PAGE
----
By Cory Sklar
By Alee Karim
By Christina Li
By Dave Pehling
By Ian S. Port
By SF Weekly
By Ian S. Port
By Ian S. Port
Berkeley's the Pack reject the notion that they are a hyphy group. Instead, they claim to have created a new genre called based.
"Based music is really just feel-good music," says the Pack's Brandon "Lil B" McCartney. "You're one with the air, you're not just going there, and you're rapping a rap. You feel like you're one with everything."
Uh, okay. That's pretty vague. Kinda sounds like what you might call hippie-hyphy, a spiritual alternative to "going dumb." Perhaps we can get clarification from Keith "Stunna" Jenkins, one of the other young fellas in the Pack.
"My interpretation of 'based' is that it is so far left you came right," Stunna explained in an interview last year. "'Based' is something so out of whack that it's in proportion to something great. It's something that you can't deny; it's just something that you've never heard before but you don't know how to describe it, but you like it and that's the sound we bring to you." Nope, that didn't clarify things either. Sensing confusion, Stunna sighed, "I mean, y'all gonna catch up."
In the spirit of helpin' y'all catch up, let's try our own definition: Based is a more laid-back, ambient cousin to hyphy — as snap is to crunk in the South — and appears to be more playful and spaced-out with the beats. (Case in point: The potential hit "Milky Way" on the Pack's major-label debut, Based Boys, which hits the streets on the last Tuesday of this month.)
While several songs on the album could be described as hyphylike, high-energy joints for the club (with not-so-inventive titles like "In the Club," "Club Stuntin," and "At the Club"), the Pack seem well suited to the task of moving Bay Area hip-hop past hyphy. Other songs on Based Boys toy with rock, electro, and even slow-jam beats. In fact, the Pack almost fit better with a skate-punk crowd than the local gangsta and hyphy molds.
The quartet of skateboarding pals — McCartney, Jenkins, Lloyd "Young L" Omadhebo, and DaMonte "Uno" Johnson, who range in age from 18 to 20 — is best known for the snappy, bass-rumbling sneaker anthem and instant Yay Area rap radio classic "Vans," an ode to skater shoewear. To say the least, it was a surprise hit that first appeared on the then-unsigned group's MySpace page and then blew up last year.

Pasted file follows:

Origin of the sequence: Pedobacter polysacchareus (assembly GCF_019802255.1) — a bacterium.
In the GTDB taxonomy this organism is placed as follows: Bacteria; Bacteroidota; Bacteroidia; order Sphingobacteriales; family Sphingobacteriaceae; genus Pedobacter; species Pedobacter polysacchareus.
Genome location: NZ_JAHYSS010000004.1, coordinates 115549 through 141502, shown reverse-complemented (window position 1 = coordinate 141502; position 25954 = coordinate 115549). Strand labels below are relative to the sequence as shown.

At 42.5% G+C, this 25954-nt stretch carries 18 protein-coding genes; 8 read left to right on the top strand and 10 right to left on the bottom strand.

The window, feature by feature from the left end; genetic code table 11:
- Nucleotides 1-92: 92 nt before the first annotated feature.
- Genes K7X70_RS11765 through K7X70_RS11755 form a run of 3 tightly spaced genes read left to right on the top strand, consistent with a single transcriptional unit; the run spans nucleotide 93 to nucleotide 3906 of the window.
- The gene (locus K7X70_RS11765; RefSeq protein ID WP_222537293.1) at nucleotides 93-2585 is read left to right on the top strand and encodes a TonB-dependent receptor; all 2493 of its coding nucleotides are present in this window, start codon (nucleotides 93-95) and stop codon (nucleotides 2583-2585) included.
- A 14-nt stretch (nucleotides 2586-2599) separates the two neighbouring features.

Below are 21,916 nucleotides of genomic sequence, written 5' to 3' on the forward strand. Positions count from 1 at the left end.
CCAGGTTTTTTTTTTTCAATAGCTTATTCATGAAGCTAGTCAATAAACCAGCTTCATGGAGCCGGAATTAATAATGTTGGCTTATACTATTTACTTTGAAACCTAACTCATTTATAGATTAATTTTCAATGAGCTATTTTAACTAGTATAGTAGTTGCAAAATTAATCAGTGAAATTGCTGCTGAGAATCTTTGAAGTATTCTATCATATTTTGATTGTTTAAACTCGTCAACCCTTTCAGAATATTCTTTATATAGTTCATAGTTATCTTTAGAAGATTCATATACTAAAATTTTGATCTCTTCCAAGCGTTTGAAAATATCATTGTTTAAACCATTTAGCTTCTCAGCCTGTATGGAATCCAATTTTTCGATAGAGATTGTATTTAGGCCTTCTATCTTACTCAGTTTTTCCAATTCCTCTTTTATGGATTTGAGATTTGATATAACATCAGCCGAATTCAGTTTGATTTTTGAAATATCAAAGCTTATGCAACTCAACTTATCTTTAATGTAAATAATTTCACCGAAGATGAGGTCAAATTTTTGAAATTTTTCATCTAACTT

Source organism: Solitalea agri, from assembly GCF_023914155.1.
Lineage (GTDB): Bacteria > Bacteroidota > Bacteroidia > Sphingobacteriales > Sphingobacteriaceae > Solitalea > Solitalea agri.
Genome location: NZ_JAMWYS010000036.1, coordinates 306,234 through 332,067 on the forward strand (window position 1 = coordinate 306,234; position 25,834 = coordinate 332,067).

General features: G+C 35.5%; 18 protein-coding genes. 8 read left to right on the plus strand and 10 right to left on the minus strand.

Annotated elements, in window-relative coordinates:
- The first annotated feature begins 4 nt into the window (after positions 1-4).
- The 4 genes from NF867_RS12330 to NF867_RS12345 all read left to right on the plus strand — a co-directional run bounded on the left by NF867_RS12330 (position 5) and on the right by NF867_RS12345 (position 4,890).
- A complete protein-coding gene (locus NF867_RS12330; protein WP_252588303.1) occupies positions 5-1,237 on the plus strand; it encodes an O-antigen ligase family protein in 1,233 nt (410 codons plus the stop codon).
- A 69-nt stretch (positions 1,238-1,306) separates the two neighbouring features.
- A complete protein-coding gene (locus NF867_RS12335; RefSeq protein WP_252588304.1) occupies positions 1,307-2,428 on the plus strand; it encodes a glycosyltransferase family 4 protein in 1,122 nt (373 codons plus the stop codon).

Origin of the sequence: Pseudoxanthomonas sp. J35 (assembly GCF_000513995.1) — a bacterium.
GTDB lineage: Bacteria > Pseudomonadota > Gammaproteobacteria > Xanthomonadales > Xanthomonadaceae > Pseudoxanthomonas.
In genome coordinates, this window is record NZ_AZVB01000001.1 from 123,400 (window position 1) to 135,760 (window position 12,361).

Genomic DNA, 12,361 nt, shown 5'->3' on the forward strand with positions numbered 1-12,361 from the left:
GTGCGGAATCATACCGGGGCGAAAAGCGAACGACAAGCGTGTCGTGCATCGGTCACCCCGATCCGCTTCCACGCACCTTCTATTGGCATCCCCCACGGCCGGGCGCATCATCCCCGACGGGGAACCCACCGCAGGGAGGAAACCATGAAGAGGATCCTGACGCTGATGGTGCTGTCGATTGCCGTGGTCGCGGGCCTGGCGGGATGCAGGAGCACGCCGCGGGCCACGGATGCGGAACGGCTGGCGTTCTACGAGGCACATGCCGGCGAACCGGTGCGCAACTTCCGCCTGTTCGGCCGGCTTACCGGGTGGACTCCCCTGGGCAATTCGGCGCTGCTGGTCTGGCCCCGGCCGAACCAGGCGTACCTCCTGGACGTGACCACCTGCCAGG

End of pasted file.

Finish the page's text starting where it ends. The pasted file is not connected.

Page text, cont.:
The buzz about the Pack eventually caught the attention of legendary Oakland rapper and pimp storyteller Too $hort, who signed the band to his Up All Nite production company, an extension of his label of the same name.
"I just believe that they represent the energy that's going on around here," $hort said just weeks before "Vans" got huge in the Bay Area. "I see something good in them if they can stick together and listen to the O.G. as I guide them through the game. They've got some hot music. It's the sound of kids having fun, that's all it is ... buncha little horny dudes at a party," he laughed.
$hort originally expected Based Boys to be released by early 2007 at the latest. After entertaining offers from at least three major labels, he and the group settled on $hort's former home of Jive Records. He says now that the decision to release it at the end of October, instead of hotter on the heels of the ubiquity of the "Vans" single, is Jive's. "They want a perfect setup for each album so they can see as many first-week sales as possible," he explains.
While that doesn't necessarily sound like such a bad strategy, Jive's last-minute rushing of the release of Blackout, the new album from its flagship trainwreck Britney Spears, on the same day could mean that Based Boys gets lost in the paparazzi shuffle.
That would be a travesty, for this is a well-produced album with promise, pushing past now-worn local trends to create new ones. "The Pack," Lil B boasts, "is going to be the ones that break the barriers and do what those other rappers are scared to or can't do."